CAVUTO: Well, there's no doubt. And it's an eclectic group besides yourself, Duncan Hunter of California, Tom Marino Pennsylvania, RENEE Ellmers North Carolina. You had former House Speaker Newt Gingrich there.  You had former Senator Jim DeMint.

Obviously, Jeff Sessions got the ball rolling, to you point. But he does have some doubters in the party who doubt that he is going to have that 1,237.

Did he tell you that he needed 1,237 to be the nominee or did he say, as we have heard from him in the past, that if he has piled up this many delegates, he might not need that 1,237?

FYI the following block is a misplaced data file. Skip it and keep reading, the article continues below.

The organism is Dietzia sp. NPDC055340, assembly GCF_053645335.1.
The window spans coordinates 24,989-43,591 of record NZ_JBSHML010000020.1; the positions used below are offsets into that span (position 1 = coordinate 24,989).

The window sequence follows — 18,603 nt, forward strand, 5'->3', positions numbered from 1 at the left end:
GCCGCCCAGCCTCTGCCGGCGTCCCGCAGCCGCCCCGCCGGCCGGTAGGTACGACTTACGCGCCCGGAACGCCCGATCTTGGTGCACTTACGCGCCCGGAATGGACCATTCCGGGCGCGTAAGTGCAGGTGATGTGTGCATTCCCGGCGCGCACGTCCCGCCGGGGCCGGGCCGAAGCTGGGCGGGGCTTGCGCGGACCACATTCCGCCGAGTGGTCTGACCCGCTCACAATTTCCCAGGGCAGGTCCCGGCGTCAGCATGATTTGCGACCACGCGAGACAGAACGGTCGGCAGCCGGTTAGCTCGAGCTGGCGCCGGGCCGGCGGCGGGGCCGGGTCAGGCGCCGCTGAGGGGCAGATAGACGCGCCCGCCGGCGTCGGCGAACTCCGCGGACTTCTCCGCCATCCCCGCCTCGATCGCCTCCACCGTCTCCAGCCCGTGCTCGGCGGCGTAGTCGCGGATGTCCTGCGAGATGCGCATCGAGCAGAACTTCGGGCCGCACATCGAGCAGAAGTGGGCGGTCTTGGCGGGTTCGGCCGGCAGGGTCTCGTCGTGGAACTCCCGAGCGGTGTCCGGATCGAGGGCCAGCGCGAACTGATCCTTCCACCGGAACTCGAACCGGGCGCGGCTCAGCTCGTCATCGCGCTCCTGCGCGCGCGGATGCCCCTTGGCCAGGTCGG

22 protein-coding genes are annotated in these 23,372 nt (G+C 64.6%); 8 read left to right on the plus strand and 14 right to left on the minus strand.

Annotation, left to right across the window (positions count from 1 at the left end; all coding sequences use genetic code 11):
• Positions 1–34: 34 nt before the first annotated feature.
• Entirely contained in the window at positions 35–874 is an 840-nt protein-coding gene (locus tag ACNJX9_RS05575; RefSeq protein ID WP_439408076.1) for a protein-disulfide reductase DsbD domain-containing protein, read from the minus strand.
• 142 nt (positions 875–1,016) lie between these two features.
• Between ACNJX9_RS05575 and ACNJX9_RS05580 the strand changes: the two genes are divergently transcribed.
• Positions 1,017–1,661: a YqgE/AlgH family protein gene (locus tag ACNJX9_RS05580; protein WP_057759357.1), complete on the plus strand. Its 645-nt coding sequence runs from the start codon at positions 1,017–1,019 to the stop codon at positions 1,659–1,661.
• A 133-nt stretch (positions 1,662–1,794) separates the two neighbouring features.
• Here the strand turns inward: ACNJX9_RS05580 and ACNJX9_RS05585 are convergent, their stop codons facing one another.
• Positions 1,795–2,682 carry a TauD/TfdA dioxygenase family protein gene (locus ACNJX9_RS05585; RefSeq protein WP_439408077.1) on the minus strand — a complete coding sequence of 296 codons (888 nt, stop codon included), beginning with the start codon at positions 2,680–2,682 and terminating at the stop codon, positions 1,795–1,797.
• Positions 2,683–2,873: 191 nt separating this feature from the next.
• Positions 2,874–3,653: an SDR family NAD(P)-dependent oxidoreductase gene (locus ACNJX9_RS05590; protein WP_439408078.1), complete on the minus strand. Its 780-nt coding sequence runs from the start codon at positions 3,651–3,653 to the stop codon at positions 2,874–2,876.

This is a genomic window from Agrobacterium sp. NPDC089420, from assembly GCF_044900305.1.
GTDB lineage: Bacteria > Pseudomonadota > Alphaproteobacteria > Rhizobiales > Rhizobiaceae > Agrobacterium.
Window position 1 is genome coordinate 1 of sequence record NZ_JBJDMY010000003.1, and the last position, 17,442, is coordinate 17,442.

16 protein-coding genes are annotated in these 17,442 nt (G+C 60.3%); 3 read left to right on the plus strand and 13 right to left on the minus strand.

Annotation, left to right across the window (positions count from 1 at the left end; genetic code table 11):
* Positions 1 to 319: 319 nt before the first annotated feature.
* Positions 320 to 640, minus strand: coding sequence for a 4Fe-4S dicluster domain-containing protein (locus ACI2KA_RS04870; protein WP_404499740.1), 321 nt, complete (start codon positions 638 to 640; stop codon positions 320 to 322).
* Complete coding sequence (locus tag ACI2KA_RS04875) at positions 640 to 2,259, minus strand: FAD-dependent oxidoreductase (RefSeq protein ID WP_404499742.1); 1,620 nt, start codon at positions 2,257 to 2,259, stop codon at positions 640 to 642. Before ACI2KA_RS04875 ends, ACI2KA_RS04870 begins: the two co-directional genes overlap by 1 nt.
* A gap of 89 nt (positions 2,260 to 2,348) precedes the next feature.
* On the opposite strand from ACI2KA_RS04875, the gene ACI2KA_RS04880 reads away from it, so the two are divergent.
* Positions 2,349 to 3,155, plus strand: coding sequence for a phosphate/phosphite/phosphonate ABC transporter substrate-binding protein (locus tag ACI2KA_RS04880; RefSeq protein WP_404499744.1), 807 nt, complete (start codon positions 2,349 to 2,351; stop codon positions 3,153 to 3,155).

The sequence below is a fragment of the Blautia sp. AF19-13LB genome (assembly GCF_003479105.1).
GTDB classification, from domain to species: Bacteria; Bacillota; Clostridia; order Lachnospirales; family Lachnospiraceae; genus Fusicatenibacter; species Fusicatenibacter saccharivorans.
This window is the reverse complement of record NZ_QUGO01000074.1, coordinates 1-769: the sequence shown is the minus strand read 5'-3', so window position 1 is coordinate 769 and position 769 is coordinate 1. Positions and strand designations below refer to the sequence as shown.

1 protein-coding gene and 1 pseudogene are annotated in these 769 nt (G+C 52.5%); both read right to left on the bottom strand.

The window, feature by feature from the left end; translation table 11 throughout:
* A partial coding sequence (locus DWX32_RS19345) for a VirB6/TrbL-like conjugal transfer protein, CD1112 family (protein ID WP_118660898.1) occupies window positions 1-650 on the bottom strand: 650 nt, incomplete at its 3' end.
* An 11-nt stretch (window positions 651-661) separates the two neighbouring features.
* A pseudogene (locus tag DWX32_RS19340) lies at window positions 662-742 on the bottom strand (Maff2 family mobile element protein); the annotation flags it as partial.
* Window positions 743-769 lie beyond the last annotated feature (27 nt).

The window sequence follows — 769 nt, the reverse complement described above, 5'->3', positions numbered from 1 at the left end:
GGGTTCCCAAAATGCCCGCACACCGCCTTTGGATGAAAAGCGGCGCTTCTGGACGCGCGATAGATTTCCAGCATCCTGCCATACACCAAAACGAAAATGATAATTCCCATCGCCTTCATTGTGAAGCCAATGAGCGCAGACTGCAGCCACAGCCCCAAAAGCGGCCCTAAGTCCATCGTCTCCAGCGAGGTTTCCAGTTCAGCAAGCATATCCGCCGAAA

COLLINS: Well, certainly, we discussed what if he shows up with 1,100 and the next member has 700? To me, that's a fait accompli.

Obviously, there's a rule that some may be trying to charge about having a majority of delegates.

CAVUTO: But wait. Well, whoa, whoa, whoa, whoa, whoa. That's not a fait accompli. You either have 1,237 or you don't.

Was he saying and were you saying here that if he had 1,100, that is good enough because the closest guy is hundreds of delegates behind?

COLLINS: We did discuss if it was 1,100, 1,125, we can't imagine any scenario that they're going to reach back and take somebody who has got 400, 500, 600 delegates and call that a good day.

CAVUTO: But you realize that there's a process of -- that 1,237 is half the plus one? Someone has to get there through multiple ballots, if need be, probably would be a front-running position for Mr. Trump, but he doesn't have the nomination until he has that. Right?